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## Inverse document frequency

Raw term frequency as above suffers from a critical problem: all terms are considered equally important when it comes to assessing relevancy on a query. In fact certain terms have little or no discriminating power in determining relevance. For instance, a collection of documents on the auto industry is likely to have the term auto in almost every document. To this end, we introduce a mechanism for attenuating the effect of terms that occur too often in the collection to be meaningful for relevance determination. An immediate idea is to scale down the term weights of terms with high collection frequency, defined to be the total number of occurrences of a term in the collection. The idea would be to reduce the weight of a term by a factor that grows with its collection frequency.

Instead, it is more commonplace to use for this purpose the document frequency , defined to be the number of documents in the collection that contain a term . This is because in trying to discriminate between documents for the purpose of scoring it is better to use a document-level statistic (such as the number of documents containing a term) than to use a collection-wide statistic for the term. The reason to prefer df to cf is illustrated in Figure 6.7 , where a simple example shows that collection frequency (cf) and document frequency (df) can behave rather differently. In particular, the cf values for both try and insurance are roughly equal, but their df values differ significantly. Intuitively, we want the few documents that contain insurance to get a higher boost for a query on insurance than the many documents containing try get from a query on try.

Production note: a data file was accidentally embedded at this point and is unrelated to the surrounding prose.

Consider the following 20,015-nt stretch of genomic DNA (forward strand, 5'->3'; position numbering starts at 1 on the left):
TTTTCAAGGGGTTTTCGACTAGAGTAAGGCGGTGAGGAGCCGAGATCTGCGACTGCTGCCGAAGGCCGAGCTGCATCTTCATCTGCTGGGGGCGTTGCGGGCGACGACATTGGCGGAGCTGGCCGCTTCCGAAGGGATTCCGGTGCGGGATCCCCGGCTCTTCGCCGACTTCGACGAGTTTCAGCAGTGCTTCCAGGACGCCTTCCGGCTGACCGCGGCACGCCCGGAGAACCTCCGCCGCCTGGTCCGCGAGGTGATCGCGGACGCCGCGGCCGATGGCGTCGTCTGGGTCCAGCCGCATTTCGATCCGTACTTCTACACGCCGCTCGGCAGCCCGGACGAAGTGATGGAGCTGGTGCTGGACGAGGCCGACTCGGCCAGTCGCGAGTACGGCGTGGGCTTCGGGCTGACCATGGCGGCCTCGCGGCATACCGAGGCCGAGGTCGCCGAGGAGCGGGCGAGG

How is the document frequency df of a term used to scale its weight? Denoting as usual the total number of documents in a collection by , we define the inverse document frequency of a term as follows: (21)

Thus the idf of a rare term is high, whereas the idf of a frequent term is likely to be low. Figure 6.8 gives an example of idf's in the Reuters collection of 806,791 documents; in this example logarithms are to the base 10. In fact, as we will see in Exercise 6.2.2 , the precise base of the logarithm is not material to ranking. We will give on page 11.3.3 a justification of the particular form in Equation 21.      Next: Tf-idf weighting Up: Term frequency and weighting Previous: Term frequency and weighting   Contents   Index